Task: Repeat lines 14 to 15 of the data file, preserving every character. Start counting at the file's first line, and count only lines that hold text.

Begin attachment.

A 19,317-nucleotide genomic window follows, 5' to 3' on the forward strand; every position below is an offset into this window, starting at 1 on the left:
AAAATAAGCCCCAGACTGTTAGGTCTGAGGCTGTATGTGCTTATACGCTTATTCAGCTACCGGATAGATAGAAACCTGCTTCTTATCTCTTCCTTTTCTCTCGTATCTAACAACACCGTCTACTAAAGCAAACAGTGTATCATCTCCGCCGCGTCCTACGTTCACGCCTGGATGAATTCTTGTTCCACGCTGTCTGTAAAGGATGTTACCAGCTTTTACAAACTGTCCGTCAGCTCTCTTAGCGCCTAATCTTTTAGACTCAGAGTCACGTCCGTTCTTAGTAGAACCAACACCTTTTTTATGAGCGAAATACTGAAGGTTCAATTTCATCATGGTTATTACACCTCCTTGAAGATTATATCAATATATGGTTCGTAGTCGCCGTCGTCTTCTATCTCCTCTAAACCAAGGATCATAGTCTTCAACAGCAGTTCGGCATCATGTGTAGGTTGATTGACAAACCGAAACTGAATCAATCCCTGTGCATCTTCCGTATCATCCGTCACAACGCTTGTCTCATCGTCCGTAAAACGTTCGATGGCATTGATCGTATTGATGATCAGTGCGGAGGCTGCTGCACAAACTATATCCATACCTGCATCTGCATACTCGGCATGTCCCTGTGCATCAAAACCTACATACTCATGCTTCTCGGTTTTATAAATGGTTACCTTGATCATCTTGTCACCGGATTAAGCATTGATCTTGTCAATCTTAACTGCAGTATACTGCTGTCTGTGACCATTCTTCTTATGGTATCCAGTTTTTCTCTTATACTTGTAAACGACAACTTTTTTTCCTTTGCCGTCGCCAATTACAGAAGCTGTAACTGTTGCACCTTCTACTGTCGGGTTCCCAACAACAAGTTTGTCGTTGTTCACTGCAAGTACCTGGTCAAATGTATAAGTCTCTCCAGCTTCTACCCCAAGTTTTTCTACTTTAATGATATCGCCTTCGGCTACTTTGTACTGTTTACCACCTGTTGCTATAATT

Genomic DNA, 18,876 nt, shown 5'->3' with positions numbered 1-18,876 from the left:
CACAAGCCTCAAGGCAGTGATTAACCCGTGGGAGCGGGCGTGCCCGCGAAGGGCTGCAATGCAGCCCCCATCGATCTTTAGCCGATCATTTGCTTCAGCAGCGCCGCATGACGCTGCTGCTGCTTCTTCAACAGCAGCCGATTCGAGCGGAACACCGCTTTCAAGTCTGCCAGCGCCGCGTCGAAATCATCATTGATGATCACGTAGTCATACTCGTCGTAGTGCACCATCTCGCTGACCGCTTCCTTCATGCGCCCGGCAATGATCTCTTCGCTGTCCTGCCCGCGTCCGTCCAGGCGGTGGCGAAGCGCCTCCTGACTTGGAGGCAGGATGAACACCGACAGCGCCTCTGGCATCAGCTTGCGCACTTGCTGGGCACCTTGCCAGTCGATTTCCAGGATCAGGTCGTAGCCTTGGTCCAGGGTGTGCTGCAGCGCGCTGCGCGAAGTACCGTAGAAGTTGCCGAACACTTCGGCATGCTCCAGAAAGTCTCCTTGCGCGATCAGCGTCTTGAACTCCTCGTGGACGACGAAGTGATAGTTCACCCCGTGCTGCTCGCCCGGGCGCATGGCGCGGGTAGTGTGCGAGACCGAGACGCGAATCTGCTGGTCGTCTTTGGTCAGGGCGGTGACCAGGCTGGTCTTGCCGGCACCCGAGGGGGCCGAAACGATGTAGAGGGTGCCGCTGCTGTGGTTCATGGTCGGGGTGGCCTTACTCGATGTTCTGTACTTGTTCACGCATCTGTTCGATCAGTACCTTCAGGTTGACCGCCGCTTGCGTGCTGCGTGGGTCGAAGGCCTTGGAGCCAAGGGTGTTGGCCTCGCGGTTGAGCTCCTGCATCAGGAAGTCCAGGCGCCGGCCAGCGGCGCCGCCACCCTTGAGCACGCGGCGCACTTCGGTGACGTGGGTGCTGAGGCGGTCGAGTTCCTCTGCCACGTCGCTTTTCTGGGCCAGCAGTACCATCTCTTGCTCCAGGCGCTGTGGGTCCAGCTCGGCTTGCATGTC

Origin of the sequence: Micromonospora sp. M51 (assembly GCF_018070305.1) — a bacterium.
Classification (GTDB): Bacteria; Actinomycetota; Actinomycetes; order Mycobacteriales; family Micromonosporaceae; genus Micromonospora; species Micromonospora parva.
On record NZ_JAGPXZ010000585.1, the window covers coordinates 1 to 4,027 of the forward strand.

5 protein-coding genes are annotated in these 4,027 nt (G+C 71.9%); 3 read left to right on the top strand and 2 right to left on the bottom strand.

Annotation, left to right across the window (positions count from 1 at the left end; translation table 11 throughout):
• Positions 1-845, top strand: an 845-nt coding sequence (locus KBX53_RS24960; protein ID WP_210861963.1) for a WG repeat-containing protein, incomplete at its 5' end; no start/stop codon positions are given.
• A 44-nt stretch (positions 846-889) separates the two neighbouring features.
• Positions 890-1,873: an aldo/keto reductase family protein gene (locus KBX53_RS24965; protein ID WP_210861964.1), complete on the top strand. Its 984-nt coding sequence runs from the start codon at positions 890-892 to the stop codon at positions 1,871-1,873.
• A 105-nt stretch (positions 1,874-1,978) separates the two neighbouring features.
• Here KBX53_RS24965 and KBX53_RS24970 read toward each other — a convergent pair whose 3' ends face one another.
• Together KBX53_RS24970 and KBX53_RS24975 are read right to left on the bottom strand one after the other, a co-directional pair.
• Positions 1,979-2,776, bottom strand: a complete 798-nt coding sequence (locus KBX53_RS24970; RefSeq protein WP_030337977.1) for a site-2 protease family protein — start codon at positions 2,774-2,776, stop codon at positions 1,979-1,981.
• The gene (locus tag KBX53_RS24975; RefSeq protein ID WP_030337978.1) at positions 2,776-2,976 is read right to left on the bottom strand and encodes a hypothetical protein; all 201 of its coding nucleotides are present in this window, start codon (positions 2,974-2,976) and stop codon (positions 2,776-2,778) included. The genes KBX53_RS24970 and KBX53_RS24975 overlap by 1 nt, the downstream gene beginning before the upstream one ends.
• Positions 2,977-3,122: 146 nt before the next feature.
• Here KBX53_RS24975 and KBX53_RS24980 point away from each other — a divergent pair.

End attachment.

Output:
• Here KBX53_RS24965 and KBX53_RS24970 read toward each other — a convergent pair whose 3' ends face one another.
• Together KBX53_RS24970 and KBX53_RS24975 are read right to left on the bottom strand one after the other, a co-directional pair.